Violence spreads to Lebanon's south after multiple men charged for northern Tripoli clashes
Five people including a 14-year-old were wounded in the Palestinian refugee camp of Ain el-Hilweh in south Lebanon Tuesday when a bomb exploded near the funeral procession of a Fatah member who was shot last week, sources at the camp said.
The bomb exploded behind a wall on a road leading to the location of the cemetery in Darb al-Seem, seconds before the funeral convoy arrived, the sources said.
Mohammad Abdel-Hamid, also known as Mohammad al-Saadi, and Abed al-Youssef, member of the Popular Front to Liberate Palestine, were shot south of the camp by a gunman Sunday.
Saadi was shot in the chest and later died of his wounds when he was transferred to Al-Rai Hospital in the southern coastal city of Sidon.
A 14-year-old boy, Ibrahim Sarha, was wounded in the explosion along with the bodyguard of senior Fatah official Brig. Gen. Mahmoud Issa, better known as Lino, and two other people.
The bodyguard was identified as Saleh Dib.
Sources at the camp said the funeral convoy slowed down after hearing gunshots. The explosion occurred seconds afterward.
The explosion, which also damaged a parked vehicle, raised tensions in the camp as Palestinian leaders launched contacts to contain the situation.
Secretary of Fatah Movement Maher Shabayta said "the explosion could have caused a massacre if it hit the funeral procession had the latter not slowed down.”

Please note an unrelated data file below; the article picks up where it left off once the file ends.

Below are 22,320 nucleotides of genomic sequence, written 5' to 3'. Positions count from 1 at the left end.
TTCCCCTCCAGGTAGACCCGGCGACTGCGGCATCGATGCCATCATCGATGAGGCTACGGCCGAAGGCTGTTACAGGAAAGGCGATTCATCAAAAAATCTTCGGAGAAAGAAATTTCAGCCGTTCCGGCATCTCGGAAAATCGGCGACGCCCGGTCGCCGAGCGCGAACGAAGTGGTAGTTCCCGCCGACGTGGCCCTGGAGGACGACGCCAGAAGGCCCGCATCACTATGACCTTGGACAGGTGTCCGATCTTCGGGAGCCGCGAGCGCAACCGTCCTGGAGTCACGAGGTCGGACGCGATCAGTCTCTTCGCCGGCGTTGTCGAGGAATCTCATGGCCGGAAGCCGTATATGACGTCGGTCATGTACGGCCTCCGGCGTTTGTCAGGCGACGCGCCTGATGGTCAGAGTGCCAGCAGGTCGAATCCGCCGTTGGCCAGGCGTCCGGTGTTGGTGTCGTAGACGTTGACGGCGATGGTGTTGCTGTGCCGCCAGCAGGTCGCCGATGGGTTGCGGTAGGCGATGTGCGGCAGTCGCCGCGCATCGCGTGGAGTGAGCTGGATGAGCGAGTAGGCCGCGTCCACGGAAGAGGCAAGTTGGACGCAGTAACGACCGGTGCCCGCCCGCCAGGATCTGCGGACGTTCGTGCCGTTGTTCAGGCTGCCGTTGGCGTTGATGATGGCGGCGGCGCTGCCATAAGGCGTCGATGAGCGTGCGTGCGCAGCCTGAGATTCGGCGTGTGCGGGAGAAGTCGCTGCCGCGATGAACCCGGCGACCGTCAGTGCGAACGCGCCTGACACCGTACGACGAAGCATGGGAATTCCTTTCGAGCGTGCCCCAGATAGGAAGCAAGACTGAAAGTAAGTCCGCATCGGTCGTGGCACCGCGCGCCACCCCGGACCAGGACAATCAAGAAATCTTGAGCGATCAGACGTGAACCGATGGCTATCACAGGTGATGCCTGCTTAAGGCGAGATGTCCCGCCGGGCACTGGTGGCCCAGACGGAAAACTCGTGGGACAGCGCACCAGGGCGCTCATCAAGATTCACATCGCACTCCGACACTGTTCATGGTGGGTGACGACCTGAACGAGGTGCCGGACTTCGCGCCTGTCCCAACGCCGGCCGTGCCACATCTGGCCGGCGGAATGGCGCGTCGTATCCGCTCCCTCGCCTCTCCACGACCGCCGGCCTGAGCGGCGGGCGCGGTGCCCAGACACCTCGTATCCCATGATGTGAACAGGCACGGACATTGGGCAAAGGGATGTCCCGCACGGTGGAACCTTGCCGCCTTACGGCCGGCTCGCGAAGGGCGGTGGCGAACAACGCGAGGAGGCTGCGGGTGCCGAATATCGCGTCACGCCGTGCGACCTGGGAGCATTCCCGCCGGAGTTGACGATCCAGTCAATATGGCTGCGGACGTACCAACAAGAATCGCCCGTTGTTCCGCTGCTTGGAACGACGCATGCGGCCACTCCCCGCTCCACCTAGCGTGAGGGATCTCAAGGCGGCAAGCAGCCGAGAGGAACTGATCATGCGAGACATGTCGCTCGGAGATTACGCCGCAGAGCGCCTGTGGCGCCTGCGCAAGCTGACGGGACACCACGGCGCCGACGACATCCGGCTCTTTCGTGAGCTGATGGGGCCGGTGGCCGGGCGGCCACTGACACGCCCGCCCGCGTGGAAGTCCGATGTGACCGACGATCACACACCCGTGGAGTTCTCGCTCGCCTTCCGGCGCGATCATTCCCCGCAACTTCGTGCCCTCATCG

Speaking to The Daily Star, Shabayta said the teenage boy’s leg was amputated, stating that "the boy was [suspiciously] too close to the place of the explosion."
“The injury of Lino’s bodyguard is not critical ... three others were slightly wounded and were not transported to a hospital,” he added.
The bomb attack was preceded by the arrest of nine gunmen, including a field commander, who were charged earlier Tuesday for their involvement in the deadly clashes in the northern Lebanese city of Tripoli.
Military Prosecutor Saqr Saqr accused the nine, eight of whom are in custody, of forming two armed groups within the factions engaged in political-military rivalry “with the aim of carrying out terrorist acts, undermining the authority and prestige of the state, igniting sectarian strife and launching gunbattles between Bab al-Tabbaneh and Jabal Mohsen.”
The men were also charged with trading rocket-propelled grenades and machine gunfire as well as killing or wounding civilians and Lebanese soldiers.
They could face the death penalty if convicted.
Among the detainees were seven from Bab al-Tabbaneh, including field commander Hatem Janzarli.
The other two, including fugitive Abdel-Rahman Diab, are from Jabal Mohsen.
A judicial source told The Daily Star that Diab runs military operations in Jabal Mohsen.
He is also the son of Youssef Diab who was arrested for his alleged involvement in the twin car bombings in Tripoli, the sources added.
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